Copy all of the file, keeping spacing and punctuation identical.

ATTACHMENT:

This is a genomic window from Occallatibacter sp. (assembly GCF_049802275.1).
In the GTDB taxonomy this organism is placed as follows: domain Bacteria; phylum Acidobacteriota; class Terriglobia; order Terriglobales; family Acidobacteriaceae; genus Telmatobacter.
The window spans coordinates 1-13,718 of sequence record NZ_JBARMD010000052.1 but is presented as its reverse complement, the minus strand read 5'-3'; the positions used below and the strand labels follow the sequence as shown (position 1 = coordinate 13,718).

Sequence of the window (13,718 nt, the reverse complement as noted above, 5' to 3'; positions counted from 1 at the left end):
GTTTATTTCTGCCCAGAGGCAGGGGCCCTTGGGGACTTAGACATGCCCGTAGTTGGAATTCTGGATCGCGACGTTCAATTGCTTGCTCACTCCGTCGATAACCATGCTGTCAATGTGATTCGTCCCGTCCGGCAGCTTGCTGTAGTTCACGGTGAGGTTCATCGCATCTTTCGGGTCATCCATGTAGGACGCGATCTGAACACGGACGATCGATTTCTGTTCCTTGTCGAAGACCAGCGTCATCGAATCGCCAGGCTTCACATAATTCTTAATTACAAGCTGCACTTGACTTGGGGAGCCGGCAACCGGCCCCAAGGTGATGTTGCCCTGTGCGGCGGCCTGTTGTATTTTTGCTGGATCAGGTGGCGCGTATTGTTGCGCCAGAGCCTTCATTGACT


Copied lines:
This is a genomic window from Occallatibacter sp. (assembly GCF_049802275.1).
In the GTDB taxonomy this organism is placed as follows: domain Bacteria; phylum Acidobacteriota; class Terriglobia; order Terriglobales; family Acidobacteriaceae; genus Telmatobacter.
The window spans coordinates 1-13,718 of sequence record NZ_JBARMD010000052.1 but is presented as its reverse complement, the minus strand read 5'-3'; the positions used below and the strand labels follow the sequence as shown (position 1 = coordinate 13,718).

Sequence of the window (13,718 nt, the reverse complement as noted above, 5' to 3'; positions counted from 1 at the left end):
GTTTATTTCTGCCCAGAGGCAGGGGCCCTTGGGGACTTAGACATGCCCGTAGTTGGAATTCTGGATCGCGACGTTCAATTGCTTGCTCACTCCGTCGATAACCATGCTGTCAATGTGATTCGTCCCGTCCGGCAGCTTGCTGTAGTTCACGGTGAGGTTCATCGCATCTTTCGGGTCATCCATGTAGGACGCGATCTGAACACGGACGATCGATTTCTGTTCCTTGTCGAAGACCAGCGTCATCGAATCGCCAGGCTTCACATAATTCTTAATTACAAGCTGCACTTGACTTGGGGAGCCGGCAACCGGCCCCAAGGTGATGTTGCCCTGTGCGGCGGCCTGTTGTATTTTTGCTGGATCAGGTGGCGCGTATTGTTGCGCCAGAGCCTTCATTGACT